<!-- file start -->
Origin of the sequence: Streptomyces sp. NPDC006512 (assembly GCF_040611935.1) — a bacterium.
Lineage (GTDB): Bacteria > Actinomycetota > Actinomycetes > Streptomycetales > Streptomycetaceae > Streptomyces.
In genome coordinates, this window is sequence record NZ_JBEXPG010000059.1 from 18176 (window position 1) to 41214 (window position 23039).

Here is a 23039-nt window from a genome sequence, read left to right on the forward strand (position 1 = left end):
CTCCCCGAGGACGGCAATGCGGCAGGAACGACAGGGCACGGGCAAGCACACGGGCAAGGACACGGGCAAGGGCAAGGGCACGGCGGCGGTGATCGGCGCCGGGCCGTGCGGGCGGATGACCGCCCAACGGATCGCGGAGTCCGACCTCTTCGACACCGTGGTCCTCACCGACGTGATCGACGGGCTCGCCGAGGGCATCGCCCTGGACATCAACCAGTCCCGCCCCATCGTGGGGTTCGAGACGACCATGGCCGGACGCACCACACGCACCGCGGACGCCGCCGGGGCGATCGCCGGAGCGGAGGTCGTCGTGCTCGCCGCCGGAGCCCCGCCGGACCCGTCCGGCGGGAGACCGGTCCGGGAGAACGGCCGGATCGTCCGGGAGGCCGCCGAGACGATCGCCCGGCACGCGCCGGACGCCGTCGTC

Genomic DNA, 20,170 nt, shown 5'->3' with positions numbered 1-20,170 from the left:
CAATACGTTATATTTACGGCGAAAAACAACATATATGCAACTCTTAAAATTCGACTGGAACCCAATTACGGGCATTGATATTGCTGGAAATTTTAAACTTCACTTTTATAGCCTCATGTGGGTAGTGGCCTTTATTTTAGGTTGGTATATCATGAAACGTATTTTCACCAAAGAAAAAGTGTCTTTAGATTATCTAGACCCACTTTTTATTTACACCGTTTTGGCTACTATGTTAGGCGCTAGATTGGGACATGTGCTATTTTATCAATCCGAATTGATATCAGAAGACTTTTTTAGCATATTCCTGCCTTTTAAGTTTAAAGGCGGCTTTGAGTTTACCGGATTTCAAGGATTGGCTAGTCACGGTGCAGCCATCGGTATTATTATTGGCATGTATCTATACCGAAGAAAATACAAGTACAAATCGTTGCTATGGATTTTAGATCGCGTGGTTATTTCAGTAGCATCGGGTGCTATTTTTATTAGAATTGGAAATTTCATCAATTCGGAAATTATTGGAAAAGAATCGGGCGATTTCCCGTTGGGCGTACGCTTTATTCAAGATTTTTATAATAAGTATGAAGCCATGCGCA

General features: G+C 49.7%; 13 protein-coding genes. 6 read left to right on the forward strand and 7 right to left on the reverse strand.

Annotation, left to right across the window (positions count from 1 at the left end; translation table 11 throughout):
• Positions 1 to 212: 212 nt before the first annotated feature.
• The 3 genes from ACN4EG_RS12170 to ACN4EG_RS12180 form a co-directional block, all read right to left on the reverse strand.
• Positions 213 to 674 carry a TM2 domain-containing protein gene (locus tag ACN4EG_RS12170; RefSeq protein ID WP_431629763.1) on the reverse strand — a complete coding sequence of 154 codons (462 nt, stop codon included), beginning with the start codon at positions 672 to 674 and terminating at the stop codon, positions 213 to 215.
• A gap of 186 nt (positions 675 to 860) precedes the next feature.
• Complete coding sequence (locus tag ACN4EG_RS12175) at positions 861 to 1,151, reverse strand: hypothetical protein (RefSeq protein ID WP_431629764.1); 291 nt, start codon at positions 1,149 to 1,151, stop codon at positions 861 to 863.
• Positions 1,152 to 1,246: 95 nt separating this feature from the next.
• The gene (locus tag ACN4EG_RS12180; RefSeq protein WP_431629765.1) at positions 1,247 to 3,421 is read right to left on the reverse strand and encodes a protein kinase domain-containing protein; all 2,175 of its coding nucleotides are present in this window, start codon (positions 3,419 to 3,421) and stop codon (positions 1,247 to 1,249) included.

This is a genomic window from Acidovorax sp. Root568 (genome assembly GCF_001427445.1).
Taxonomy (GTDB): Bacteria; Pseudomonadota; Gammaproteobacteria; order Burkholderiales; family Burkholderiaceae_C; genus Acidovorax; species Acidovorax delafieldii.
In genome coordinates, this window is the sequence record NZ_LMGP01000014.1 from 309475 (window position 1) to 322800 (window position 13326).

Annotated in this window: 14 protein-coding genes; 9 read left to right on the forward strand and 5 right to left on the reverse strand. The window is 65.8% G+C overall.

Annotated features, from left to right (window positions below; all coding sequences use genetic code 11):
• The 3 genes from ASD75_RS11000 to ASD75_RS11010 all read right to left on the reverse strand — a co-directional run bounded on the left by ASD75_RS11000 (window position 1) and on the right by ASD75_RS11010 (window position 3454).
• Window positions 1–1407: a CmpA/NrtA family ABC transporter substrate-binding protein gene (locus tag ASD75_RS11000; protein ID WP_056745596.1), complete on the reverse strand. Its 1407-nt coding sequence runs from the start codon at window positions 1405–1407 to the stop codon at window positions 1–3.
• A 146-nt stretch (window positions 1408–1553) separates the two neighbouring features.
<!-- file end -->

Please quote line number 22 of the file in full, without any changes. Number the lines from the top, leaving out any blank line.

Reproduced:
• The 3 genes from ASD75_RS11000 to ASD75_RS11010 all read right to left on the reverse strand — a co-directional run bounded on the left by ASD75_RS11000 (window position 1) and on the right by ASD75_RS11010 (window position 3454).